There is a village. A village almost like all the other villages dotted around Hungary. Almost. The church. The shop. The bar. The cemetery. The old ladies sitting on the benches outside their homes, watching the world go by, which it must be said it did quite infrequently.
Almost like all the others. The village had at this precise moment two differences to define the “almost”. One ancient. One transient.
The ancient? The village had its very own castle. Perhaps there were more impressive structures defined as castles, but this castle had the distinct benefit of being intact. Quite an impressive feat for a 500 year old tower in a country that was prone to invasion and conquest.
The transient? A person. Someone many thousands of miles away from home. A different world. A different culture.
In fact he was even more transient because at that precise moment he was travelling at 76.69 km/h. Though he probably had other things on his mind, If he had wanted to follow the simple physics of the moment, he had 2.26 seconds to admire the 25m high tower and its surroundings. Marvel that such a tower had survived invasions by Turks, Austrians, Romanians, Germans, Russians. A tower from the top of which, he had departed those few seconds earlier. No wings, no parachute. 2.26 seconds to oblivion.
The waves of the sea of history had led this person to sink. To fall. Currents pushing him to be in a country distant from the place of his birth. And he was falling without life jacket, or indeed it must be said to his obvious detriment, without said parachute.
The storms of the second world war, of the Hungarian uprising, had fallen many years behind. The sea current change that would become the fall of the Berlin wall was still ten years hence. This minor piece of man-shaped flotsam had been floating on what he probably felt was some provincial backwater, as the competing winds of the Cold War blew him gently around Europe.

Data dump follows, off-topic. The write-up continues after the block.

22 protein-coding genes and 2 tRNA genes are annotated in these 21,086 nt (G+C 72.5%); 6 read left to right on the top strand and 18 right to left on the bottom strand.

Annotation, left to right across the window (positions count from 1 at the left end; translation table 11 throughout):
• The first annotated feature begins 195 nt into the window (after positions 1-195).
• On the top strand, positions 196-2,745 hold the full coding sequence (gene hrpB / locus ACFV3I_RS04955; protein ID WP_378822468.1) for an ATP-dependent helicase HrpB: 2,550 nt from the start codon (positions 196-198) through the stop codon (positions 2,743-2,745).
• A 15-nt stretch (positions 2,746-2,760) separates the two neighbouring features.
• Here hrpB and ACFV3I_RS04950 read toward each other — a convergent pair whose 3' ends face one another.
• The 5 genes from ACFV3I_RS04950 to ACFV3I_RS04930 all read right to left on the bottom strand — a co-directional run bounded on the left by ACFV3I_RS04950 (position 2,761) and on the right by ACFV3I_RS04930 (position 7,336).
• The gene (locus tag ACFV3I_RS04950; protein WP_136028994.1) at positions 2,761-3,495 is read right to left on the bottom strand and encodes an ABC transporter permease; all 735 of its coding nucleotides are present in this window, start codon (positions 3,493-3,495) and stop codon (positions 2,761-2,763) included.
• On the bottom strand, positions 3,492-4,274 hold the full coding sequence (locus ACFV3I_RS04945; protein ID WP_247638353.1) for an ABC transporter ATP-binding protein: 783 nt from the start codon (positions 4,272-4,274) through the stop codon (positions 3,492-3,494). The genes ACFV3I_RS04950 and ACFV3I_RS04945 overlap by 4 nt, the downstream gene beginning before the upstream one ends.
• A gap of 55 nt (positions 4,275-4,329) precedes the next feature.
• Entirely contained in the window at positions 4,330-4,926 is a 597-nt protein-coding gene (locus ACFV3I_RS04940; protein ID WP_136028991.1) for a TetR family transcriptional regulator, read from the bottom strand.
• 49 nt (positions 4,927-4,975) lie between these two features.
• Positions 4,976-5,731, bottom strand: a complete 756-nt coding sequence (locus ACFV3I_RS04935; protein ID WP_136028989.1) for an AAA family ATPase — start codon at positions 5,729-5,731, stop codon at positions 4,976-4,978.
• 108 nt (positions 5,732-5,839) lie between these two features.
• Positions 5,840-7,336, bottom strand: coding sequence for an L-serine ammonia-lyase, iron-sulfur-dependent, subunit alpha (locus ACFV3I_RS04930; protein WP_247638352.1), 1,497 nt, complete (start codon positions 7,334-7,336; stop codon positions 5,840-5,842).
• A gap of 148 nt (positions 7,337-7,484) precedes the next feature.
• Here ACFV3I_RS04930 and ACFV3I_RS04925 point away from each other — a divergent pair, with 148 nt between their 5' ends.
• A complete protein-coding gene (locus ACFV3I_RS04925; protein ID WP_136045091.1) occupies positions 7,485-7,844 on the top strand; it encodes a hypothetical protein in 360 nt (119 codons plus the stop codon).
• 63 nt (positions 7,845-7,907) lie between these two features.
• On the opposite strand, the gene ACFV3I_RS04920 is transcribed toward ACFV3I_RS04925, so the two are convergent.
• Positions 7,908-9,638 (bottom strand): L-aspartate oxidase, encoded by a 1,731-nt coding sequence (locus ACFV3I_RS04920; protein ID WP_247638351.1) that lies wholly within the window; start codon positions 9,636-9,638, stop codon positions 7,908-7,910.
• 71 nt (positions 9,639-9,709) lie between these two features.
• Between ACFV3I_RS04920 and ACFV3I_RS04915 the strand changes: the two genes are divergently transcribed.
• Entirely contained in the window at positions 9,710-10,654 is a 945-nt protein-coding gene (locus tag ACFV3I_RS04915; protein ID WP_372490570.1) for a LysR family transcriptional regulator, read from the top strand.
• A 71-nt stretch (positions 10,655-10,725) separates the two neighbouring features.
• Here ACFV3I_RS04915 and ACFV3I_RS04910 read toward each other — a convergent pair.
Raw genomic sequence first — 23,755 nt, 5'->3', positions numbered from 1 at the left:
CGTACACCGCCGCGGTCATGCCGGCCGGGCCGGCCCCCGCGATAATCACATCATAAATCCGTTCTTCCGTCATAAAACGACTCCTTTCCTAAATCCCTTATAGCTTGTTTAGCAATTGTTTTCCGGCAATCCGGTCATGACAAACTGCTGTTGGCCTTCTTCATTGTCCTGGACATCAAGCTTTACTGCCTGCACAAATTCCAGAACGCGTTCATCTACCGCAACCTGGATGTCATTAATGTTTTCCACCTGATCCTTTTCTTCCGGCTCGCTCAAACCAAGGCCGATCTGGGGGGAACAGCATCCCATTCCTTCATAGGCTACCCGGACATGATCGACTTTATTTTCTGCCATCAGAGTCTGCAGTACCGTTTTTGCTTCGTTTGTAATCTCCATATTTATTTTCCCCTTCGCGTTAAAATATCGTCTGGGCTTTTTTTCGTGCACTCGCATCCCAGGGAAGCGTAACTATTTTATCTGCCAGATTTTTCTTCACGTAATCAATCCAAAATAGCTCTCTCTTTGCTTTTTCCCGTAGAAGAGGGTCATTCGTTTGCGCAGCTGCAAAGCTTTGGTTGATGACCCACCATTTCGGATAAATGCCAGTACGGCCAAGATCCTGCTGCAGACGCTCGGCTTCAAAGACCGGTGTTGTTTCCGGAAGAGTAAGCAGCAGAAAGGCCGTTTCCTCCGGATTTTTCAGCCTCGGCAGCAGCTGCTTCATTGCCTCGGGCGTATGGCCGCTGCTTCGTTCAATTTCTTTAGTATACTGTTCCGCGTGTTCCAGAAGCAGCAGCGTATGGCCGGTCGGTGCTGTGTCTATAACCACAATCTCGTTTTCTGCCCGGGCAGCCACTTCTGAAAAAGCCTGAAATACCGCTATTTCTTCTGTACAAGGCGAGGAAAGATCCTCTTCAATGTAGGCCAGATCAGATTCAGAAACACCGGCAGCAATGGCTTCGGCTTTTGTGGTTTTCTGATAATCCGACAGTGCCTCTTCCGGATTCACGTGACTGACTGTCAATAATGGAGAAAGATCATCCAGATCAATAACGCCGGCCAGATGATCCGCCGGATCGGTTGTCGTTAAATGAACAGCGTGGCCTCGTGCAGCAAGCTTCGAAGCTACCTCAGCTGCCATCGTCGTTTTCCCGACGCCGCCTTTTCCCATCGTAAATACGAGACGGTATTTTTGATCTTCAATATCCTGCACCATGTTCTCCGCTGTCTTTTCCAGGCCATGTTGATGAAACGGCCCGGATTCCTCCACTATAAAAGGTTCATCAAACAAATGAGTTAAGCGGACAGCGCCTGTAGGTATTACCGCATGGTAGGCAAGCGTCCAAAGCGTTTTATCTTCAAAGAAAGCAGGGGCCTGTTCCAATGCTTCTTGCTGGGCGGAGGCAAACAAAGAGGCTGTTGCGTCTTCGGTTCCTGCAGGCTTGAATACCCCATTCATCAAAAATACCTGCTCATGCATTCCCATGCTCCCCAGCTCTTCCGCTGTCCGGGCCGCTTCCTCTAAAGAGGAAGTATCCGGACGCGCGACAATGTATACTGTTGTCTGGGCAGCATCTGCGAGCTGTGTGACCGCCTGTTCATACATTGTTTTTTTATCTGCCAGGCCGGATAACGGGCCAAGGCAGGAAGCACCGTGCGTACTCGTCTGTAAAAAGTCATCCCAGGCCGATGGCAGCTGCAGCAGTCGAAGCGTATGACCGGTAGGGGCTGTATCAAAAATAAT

But those 2.26 seconds were the calm before the hurricane.
She didn’t like the telephone. It didn’t matter that it was one of the few in the village. A privilege. A sign of status. As far as the village was concerned, anything noteworthy she picked up from the frequent conversational stops she made on her bicycle. Stops between home and post office, post office and shop, shop and church, church and home. The village telegraph didn’t need wires or handsets.
Who had died? She knew this before they were cold. Who was ill? Street physicians were on every corner. The prescribed medicines discussed with dispassionate expertise. Who was divorcing? Who was having an affair? Often the names of school friends interspersed with the language of local intrigue and scandal. Tragedies? Local, national, international? It didn’t matter. All equally dissected. A plane crash in Russia discussed with as much relish as a car crash near the village.
It was a given fact that the national sport was football. The famous Magical Magyars as much a part of the folklore of the country as the chieftains who settled the Carpathian basin a thousand years before. Football? She often thought the national sport was actually melancholia. Perhaps that was just the effect of her job.
It was her village though. Her escape from the world that was on the other end of that telephone. But even being her world, even though she had grown with these people, and could count many as her friends, she knew she was treated differently.
The greeting “Good day Réka” could be a prelude to not just gossip, but to a request for advice or favours. She knew she was treated differently. Being on first name terms with “Dear Réka” was never seen as a disadvantage. She didn’t mind. She had learnt to recognise sincerity. And had tried to earn respect and not expect it. The old man had seen to that.
It was her village, but the outside world was ringing. The telephone ringing for Detective Réka Farkas.